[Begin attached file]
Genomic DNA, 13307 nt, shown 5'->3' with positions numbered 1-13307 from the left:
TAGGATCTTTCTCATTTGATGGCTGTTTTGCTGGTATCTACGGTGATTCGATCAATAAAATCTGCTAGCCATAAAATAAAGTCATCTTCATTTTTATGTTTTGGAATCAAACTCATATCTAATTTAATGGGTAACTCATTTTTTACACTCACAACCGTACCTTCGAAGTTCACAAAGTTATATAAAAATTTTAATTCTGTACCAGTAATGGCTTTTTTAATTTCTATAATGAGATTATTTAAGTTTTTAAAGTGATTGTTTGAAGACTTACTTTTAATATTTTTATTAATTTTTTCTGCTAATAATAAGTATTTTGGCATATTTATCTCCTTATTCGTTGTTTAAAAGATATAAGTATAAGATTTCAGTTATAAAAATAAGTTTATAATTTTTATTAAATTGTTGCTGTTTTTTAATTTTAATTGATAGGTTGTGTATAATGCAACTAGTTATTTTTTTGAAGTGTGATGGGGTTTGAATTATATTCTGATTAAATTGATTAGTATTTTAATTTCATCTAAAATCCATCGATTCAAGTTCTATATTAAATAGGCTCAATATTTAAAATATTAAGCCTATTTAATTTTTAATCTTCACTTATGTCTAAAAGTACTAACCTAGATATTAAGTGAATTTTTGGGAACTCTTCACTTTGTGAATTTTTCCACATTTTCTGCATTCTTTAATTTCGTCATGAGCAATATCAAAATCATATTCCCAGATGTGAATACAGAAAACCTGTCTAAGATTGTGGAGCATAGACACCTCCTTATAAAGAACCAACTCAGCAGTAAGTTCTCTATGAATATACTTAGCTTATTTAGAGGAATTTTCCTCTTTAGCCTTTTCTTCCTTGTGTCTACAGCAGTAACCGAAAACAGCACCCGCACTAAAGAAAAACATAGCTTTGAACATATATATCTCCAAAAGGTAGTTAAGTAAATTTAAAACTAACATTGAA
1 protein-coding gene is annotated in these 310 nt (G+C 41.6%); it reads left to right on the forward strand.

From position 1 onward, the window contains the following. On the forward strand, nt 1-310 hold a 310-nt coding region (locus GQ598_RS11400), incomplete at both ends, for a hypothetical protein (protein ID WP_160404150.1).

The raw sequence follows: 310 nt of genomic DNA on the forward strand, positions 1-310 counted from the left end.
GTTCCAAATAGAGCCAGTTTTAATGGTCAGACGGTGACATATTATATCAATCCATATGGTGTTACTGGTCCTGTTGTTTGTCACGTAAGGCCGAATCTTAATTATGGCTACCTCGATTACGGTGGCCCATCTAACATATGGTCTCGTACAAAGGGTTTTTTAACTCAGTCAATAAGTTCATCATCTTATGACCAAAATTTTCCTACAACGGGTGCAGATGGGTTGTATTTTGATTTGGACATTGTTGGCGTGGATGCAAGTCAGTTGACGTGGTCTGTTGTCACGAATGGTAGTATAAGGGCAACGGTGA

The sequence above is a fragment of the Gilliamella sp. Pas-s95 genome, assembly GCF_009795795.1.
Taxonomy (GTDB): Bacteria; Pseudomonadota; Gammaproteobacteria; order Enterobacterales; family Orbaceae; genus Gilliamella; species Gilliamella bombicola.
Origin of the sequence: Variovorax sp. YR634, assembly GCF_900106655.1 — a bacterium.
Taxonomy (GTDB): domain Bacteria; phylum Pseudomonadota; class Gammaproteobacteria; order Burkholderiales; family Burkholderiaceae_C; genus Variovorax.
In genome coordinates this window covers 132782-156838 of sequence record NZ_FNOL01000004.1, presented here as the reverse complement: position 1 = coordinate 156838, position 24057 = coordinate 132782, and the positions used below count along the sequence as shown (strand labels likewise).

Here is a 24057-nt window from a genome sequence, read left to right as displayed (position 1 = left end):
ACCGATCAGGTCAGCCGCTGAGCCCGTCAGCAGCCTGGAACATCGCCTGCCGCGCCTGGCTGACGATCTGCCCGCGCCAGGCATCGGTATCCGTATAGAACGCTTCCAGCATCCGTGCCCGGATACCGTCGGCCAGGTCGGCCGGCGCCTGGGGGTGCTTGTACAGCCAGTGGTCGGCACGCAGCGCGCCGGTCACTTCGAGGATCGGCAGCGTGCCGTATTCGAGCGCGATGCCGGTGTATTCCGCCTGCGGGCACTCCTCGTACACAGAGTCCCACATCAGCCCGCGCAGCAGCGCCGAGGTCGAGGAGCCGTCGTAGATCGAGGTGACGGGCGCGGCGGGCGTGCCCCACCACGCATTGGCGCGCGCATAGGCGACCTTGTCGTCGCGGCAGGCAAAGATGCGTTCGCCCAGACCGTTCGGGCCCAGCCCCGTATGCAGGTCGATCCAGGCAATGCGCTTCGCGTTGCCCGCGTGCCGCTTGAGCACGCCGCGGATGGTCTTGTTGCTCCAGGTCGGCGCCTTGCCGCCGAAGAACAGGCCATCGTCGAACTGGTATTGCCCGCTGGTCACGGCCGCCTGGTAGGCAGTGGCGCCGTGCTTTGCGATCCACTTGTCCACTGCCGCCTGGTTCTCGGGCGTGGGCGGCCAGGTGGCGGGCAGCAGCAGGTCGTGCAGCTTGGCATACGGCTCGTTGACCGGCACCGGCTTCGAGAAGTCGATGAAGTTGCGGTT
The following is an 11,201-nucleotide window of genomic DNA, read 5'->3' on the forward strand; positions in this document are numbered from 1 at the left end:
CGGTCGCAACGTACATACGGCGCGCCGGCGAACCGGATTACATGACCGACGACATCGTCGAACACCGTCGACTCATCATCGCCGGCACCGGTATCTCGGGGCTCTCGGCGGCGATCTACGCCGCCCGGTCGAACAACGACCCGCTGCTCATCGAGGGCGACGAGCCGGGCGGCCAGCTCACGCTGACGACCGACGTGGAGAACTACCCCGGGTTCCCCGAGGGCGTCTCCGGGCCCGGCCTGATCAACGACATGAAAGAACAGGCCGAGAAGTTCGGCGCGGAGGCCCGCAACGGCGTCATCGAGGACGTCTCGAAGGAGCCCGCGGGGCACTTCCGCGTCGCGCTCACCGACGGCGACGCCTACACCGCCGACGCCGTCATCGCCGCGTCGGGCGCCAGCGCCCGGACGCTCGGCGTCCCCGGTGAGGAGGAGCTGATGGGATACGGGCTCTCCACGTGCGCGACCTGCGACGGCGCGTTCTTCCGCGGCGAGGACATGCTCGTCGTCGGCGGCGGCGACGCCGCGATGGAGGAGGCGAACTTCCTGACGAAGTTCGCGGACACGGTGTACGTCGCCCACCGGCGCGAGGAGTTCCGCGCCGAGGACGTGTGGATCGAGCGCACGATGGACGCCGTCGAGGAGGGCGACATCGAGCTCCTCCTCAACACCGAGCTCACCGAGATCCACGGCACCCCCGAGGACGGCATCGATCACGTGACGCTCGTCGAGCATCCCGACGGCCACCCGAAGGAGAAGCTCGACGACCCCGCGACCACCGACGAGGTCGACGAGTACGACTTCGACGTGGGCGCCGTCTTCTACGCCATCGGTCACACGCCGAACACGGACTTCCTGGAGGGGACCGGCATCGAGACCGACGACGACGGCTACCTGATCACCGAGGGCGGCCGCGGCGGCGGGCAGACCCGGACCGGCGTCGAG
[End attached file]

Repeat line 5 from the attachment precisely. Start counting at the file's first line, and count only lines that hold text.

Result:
The raw sequence follows: 310 nt of genomic DNA on the forward strand, positions 1-310 counted from the left end.